On June 1, The Village Voice put “33-year-old single mom” Debrahlee Lorenzana on its cover. “Is this woman too hot to be a banker?” the New York newspaper asked, offering plenty of photos to help readers make up their own minds about the story of a woman fired from her job at Citibank because, she claimed, her managers and co-workers thought she was too attractive.
Few of us suffer the problem Lorenzana claimed, but recent research, and high-profile sexual harassment suits at IBM, BP and Penguin Canada, have brought the issue to the forefront. One new study finds that attractive women are discriminated against when applying for “masculine” jobs in finance, engineering and R&D. “In these professions, being attractive was highly detrimental to women,” said Stefanie Johnson, a University of Colorado-Denver business school professor and one of the study’s authors. “In every other kind of job, attractive women were preferred.”
This last point suggests the kind of discrimination we’re more likely to encounter: a Hooters waitress in Michigan was recently put on probation until she lost weight. A casino bartender in Reno was fired after challenging her employer’s policy that female workers be “dolled up.” And a 240-pound fitness instructor in San Francisco was denied a Jazzercise franchise because she’s considered too full-bodied. Subtle or blatant, biases about appearance are everywhere. And according to one jurist, they’re the logical next target for civil rights legislation.
“We know it hurts to be beautiful. We know it hurts not to be beautiful,” says Deborah L. Rhode, a law professor and director of the Center on the Legal Profession at Stanford University. “We all know that looks matter. But I think few of us realize how much.” Rhode’s new book, The Beauty Bias: The Injustice of Appearance in Life and Law, is both an examination of the ways in which appearance biases manifest themselves, and what can be done to mitigate them.
Research suggests that 12% to 16% of workers believe they’ve been subject to prejudice based on their looks, about the same number (or greater) than those claiming discrimination based on race, gender, age or religious beliefs. Some 60% of overweight women and 40% of overweight men believe they’ve been discriminated against because of their weight. And a host of studies show that less attractive people are penalized during the job application process. “Economists have attempted to quantify the ‘beauty bump,’ or the ‘plainness penalty,’ in a variety of occupations,” Rhode says. One such study focusing on the legal profession found an appearance-based difference in pay of as much as 14%.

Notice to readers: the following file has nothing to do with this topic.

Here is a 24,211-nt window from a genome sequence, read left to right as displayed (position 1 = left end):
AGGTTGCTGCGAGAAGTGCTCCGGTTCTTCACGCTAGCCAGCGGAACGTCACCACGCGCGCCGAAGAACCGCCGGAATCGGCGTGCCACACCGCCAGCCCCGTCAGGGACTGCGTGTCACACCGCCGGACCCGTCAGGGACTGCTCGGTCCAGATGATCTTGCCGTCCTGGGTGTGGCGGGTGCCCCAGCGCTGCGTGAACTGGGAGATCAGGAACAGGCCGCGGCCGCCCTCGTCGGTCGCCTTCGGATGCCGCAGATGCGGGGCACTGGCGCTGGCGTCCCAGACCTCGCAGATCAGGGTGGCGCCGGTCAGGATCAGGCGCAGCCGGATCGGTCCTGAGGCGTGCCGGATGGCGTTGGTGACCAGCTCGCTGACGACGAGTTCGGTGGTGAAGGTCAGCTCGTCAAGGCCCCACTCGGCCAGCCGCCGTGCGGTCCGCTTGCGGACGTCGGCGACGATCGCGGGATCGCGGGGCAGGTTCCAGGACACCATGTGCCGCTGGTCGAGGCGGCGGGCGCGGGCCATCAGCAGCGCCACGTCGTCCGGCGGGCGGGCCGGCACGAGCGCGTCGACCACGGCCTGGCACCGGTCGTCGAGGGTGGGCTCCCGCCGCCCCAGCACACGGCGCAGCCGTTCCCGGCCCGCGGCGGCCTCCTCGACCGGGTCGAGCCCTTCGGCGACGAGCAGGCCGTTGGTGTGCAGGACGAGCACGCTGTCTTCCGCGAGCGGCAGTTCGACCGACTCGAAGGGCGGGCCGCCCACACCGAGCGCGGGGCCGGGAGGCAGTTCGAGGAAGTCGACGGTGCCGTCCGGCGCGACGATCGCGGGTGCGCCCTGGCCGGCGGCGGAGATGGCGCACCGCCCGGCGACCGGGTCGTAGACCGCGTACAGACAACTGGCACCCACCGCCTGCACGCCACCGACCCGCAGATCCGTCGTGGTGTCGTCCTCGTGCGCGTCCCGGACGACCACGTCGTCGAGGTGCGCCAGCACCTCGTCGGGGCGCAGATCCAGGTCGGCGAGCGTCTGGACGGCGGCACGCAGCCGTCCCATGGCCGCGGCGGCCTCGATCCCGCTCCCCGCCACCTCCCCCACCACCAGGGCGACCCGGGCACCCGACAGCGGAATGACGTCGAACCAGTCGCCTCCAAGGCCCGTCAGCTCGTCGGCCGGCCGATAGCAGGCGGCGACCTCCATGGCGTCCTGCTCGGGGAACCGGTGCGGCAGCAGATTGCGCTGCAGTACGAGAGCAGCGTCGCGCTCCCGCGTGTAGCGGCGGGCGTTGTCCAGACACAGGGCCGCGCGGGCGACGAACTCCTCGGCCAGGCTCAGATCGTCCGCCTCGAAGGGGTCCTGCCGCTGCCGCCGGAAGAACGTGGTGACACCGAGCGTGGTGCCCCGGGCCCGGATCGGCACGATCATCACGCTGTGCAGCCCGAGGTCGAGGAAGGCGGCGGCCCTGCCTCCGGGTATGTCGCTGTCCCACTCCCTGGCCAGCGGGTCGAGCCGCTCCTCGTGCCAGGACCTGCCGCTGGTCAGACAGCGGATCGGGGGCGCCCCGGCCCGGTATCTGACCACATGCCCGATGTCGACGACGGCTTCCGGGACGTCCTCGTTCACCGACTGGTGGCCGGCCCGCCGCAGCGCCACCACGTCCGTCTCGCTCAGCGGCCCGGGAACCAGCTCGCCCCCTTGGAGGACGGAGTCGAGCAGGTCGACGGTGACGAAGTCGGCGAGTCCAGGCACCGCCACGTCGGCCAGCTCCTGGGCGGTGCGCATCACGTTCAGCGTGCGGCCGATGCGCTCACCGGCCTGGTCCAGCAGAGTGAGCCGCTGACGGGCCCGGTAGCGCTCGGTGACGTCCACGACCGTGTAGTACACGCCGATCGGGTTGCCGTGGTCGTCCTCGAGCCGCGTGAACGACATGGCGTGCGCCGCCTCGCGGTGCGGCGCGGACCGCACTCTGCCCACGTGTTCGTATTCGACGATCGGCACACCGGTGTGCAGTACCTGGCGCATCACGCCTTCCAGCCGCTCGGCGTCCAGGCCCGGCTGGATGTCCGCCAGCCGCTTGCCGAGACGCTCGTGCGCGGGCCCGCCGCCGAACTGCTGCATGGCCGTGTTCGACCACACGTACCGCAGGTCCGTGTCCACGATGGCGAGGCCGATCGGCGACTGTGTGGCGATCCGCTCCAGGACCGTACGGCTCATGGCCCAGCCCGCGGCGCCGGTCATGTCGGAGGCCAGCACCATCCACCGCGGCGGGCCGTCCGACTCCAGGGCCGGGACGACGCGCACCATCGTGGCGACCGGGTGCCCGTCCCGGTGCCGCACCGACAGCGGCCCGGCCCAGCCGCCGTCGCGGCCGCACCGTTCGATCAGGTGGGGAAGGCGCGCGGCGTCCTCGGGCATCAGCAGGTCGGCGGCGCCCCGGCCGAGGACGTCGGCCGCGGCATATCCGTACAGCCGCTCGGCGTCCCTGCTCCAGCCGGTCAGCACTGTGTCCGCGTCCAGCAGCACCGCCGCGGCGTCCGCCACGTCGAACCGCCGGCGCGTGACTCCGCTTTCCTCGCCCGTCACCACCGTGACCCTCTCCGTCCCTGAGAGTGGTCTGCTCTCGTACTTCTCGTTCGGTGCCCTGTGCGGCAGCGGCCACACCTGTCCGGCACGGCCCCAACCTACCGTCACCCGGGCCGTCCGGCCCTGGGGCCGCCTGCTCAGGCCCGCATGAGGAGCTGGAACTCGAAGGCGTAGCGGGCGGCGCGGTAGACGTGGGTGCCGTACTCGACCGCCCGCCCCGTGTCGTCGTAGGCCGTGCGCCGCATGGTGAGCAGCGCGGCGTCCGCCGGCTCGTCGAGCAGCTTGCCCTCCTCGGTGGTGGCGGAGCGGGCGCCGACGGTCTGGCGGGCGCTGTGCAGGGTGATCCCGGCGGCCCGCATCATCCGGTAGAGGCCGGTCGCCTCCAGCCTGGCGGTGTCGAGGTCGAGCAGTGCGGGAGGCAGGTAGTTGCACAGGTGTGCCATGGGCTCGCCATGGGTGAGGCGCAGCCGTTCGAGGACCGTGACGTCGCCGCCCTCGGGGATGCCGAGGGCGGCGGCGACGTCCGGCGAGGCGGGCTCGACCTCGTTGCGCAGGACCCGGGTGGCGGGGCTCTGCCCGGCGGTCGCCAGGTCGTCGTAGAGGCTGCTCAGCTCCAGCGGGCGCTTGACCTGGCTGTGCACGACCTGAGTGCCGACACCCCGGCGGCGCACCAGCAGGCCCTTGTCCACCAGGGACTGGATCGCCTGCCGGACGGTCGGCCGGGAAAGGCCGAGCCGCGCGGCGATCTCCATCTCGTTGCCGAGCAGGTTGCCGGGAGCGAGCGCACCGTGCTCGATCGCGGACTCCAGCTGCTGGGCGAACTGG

Rhode’s book offers a host of suggestions as to what employers can do to discourage bias based on looks. “Making appearance part of official antidiscrimination policies would be a start, and she also wants more health and nutrition education in schools and in the workplace, to address weight issues in a positive way. “You want people to address the health attributes that often lead to appearance-related biases, but not just in a way that focuses on appearance,” she says. “Stigmatizing people on the basis of these characteristics does not lead to positive behaviour changes.”
The heart of Rhode’s advocacy, though, is for governments to specifically outlaw employment discrimination based on looks, as they have for race and gender.
Seven jurisdictions in the United States have so far passed legislation dealing with appearance discrimination, including San Francisco and Washington, D.C. Michigan is the only state in the union to offer such protections. Beyond American borders, only the Australian state of Victoria explicitly bans appearance-based bias. There are no such laws on the books in Canada.
Talk of having one more government regulation to contend with may not be well received in all quarters, something Rhode understands. “You add one more thing, and it triggers resentment against the whole civil rights regime,” she says.
But her research found little evidence of backlash in the jurisdictions that have passed such laws. What’s more, she found very little “loony litigation” coming forward as a result of their passage. Most jurisdictions average between zero and nine complaints per year, while Michigan sees about 30. Of those, the overwhelming majority are settled extrajudicially, suggesting to Rhode that the real value of such laws may be educational rather than punitive.
With every such case, she says, the media pays a little more attention to the issue, and we’re one step closer to addressing it head on. Of course, most publications are likely to cover such a story only if it gives them a chance to put a hot banker on their cover. But as Rhode says, every little bit helps.